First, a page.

Category Archives: Canada

The trials of a missionary martyr

To me, the very least of all the holy ones,
this grace was given,
to preach to the Gentiles the inscrutable riches of Christ…
Ephesians 3: 8

Noël Chabanel was among the seven French Jesuits missionaries who are remembered today as the North American martyrs. St. Noël was killed in what is now Canada on December 8, 1649.

I didn’t know much about him before I came across this remark on his life in Franciscan Father Leonard Foley’s Saint of the Day:

Fr. Noel Chabanel was killed before he could answer his recall to France. He had found it exceedingly hard to adapt to mission life. He could not learn the language, the food and life of the Native Americans revolted him, plus he suffered spiritual dryness during his whole stay in Canada. Yet he made a vow to remain until death in his mission.

St. Noël wasn’t dumb; he had been a teacher of rhetoric in his native France but for some reason he could not master the native languages – and was mocked for this, even by children. His fastidious tastes found the food revolting. He experienced dryness in his spiritual life.

But he persevered, even making a vow to remain in mission in 1947:

“My Lord, Jesus Christ, who, by the admirable dispositions of Divine Providence, hast willed that I should be a helper of the holy apostles of this Huron vineyard, entirely unworthy though I be, drawn by the desire to cooperate with the de-signs which the Holy Ghost has upon me for the conversion of these Hurons to the faith; I, Noel Chabanel, in the presence of the Blessed Sacrament of your Sacred Body and Most Precious Blood, which is the Testament of God with man; I vow perpetual stability in this Huron Mission; it being understood that all this is subject to the dictates of the Superiors of the Society of Jesus, who may dispose of me as they wish. I pray, then, 0 Lord, that You will deign to accept me as a permanent servant in this mission and that You will render me worthy of so sublime a ministry. Amen.”

He like many of his fellow Jesuits had a desire to give his life for the native peoples, even to the point of martyrdom. He endured the difficulties, until death.

In the face of difficulties in mission, I find it encouraging to know of a saint who suffered while on mission – and a suffering that in part came from within himself. All is not joy and roses and the presence of God, even in mission. There is tasteless or salty food; there are customs of the people that drive one crazy (especially the way people drive); and there is dryness of spirit. God sometimes seems so far away, so silent.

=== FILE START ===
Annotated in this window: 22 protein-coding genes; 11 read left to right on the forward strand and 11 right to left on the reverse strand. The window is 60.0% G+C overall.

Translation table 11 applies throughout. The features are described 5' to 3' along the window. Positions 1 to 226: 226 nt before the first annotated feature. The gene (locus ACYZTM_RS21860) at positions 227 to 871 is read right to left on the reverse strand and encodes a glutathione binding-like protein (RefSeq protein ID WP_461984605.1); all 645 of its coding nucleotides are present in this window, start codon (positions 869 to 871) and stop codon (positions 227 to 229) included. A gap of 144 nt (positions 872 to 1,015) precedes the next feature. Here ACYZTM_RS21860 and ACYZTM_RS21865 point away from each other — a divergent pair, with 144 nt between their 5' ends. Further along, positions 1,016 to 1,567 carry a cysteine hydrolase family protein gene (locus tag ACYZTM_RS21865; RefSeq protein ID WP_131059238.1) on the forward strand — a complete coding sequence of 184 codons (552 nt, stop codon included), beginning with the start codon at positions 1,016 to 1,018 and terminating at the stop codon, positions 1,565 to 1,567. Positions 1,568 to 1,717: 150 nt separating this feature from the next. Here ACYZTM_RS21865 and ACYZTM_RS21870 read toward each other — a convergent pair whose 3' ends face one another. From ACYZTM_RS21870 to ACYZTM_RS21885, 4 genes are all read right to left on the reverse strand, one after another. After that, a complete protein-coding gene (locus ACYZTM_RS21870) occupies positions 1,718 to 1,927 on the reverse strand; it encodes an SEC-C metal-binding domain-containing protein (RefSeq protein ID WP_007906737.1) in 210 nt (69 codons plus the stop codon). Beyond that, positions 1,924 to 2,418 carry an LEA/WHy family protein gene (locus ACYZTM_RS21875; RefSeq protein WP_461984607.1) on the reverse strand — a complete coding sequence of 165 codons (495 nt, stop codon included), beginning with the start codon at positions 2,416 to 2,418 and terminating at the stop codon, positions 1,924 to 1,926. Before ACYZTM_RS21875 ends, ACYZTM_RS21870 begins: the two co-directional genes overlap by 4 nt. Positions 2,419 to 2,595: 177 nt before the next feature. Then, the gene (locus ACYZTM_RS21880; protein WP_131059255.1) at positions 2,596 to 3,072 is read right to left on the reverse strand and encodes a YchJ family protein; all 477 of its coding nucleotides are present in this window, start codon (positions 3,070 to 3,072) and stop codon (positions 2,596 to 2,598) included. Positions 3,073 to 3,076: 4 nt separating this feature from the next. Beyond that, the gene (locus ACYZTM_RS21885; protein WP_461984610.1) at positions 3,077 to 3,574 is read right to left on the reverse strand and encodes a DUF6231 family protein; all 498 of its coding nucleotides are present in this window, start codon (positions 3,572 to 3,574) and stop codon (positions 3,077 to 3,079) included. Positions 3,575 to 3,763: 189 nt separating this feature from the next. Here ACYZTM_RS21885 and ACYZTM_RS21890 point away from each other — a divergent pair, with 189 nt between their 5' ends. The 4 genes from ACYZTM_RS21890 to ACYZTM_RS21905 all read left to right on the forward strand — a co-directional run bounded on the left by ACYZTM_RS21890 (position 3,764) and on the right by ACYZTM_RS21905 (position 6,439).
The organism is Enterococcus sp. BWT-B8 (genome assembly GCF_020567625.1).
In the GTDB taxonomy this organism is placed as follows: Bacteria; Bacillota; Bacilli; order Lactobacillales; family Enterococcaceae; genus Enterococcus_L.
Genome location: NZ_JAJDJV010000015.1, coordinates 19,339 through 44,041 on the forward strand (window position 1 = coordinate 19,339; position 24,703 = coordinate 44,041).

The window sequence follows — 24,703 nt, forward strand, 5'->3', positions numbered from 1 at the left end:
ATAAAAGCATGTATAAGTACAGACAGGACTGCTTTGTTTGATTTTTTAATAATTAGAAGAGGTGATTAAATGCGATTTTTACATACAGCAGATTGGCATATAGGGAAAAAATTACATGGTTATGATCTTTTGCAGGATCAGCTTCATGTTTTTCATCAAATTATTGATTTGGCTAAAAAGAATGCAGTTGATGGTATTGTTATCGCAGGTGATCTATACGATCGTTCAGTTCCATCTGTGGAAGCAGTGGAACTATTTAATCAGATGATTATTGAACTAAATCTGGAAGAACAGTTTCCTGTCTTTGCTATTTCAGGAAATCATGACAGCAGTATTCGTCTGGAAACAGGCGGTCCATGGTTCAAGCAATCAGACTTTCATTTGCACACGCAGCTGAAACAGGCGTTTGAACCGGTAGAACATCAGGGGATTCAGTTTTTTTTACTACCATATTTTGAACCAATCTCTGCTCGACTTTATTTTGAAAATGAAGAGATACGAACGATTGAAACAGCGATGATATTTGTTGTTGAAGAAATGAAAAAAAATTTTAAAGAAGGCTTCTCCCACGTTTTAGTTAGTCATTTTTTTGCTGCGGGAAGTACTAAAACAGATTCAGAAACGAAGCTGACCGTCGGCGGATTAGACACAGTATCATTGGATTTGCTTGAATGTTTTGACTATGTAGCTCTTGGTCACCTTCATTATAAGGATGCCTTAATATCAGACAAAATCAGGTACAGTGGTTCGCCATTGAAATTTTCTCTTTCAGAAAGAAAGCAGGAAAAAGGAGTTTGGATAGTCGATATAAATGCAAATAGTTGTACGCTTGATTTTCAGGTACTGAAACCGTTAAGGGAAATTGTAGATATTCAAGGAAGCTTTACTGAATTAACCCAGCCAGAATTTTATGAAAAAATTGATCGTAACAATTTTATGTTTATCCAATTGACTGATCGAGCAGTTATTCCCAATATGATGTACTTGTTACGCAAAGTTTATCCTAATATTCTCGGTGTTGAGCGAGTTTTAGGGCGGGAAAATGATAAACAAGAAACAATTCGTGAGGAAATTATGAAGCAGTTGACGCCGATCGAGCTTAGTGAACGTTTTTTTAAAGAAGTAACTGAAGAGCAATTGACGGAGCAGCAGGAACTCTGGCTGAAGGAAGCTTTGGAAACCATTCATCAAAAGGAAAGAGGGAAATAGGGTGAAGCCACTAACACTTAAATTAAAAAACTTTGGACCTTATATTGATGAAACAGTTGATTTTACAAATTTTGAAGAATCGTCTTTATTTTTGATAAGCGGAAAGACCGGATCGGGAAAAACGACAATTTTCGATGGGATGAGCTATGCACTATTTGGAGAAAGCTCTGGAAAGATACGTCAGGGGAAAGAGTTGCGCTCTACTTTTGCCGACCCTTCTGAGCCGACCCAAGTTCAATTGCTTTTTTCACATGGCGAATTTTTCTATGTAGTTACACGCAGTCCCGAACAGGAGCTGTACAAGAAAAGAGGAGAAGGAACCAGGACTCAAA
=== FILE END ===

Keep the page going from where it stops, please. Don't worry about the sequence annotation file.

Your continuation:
But St. Noël offers an example of perseverance, presence, and openness to the will of God.

Shortly before his death, before being sent to another mission site, he told one of the other Jesuits:

“I am going where obedience calls me, but whether I stay there or receive permission from my superior to return to the mission where I belong, I must serve God faithfully until death.”

When I was asked how long I’d be here in mission in Honduras, I responded (when asked in English), “Until God calls me somewhere else.” In Spanish it’s “Hasta que Dios quiere”.

St. Noël, help me be faithful in my mission.

An interesting account of St. Noël Chabanel can be found here.

Sober up!

How long will you make a drunken spectacle of yourself?
Sober up!
1 Samuel 1: 14
(Tanakh translation)

St. Marguerite Bourgeoys was a woman with vision.

As a young woman in France she tried to join the Carmelites and the Poor Clares but was rejected by these cloistered communities.

A local priest suggested that she had a mission beyond the cloister and she formed a group of women who taught poor children in her hometown of Troyes. But church authorities looked down upon this effort to form a community of non-cloistered women. Just a few years earlier the Vatican had suppressed the “galloping girls,” the Institute of the Blessed Virgin Mary, founded by Mary Ward.

But it was not a church leader but the French governor of Ville-Marie in Canada who opened up the way for her vocation. He invited her to come and teach children in the settlement that would later become Montreal.

She went and ministered to children, to the sick, and to the small village. She went back to France to recruit more teachers and eventually these women sought to establish a religious community, the Congregation of Notre Dame, Our Lady.

They again ran up against church authorities who were wary of non-cloistered religious women and Montreal’s first bishop, Msgr. Laval, tried to get them to join the Ursuline sisters. But St. Marguerite prevailed, noting that

True it is that the cloister is a protection, but could we find a more powerful guardian than the Mother to whom the Eternal Father confided the Sacred Humanity of his Divine Son?

The community flourished and more women joined them, including two Iroquois and a New England convert to Catholicism.

St. Marguerite died on January 12, 1700.

As I read her story I thought of Hannah in today’s first reading, 1 Samuel 1: 9-20 who had a great desire to have a child. She prayed so intensely before God that the priest thought she was drunk. (I also thought of another Canadian saint, Marguerite d’Youville, who founded the Grey Nuns of the Sacred Heart,  whose name in French soeurs grises could also be translated as the tipsy nuns.)

How many people, especially women, are considered drunk or crazy because they have dreams that they bring before God, longing for their fulfillment.

May we not stifle them but support them in their efforts to make their dreams a reality so that God may be praised by their works of love.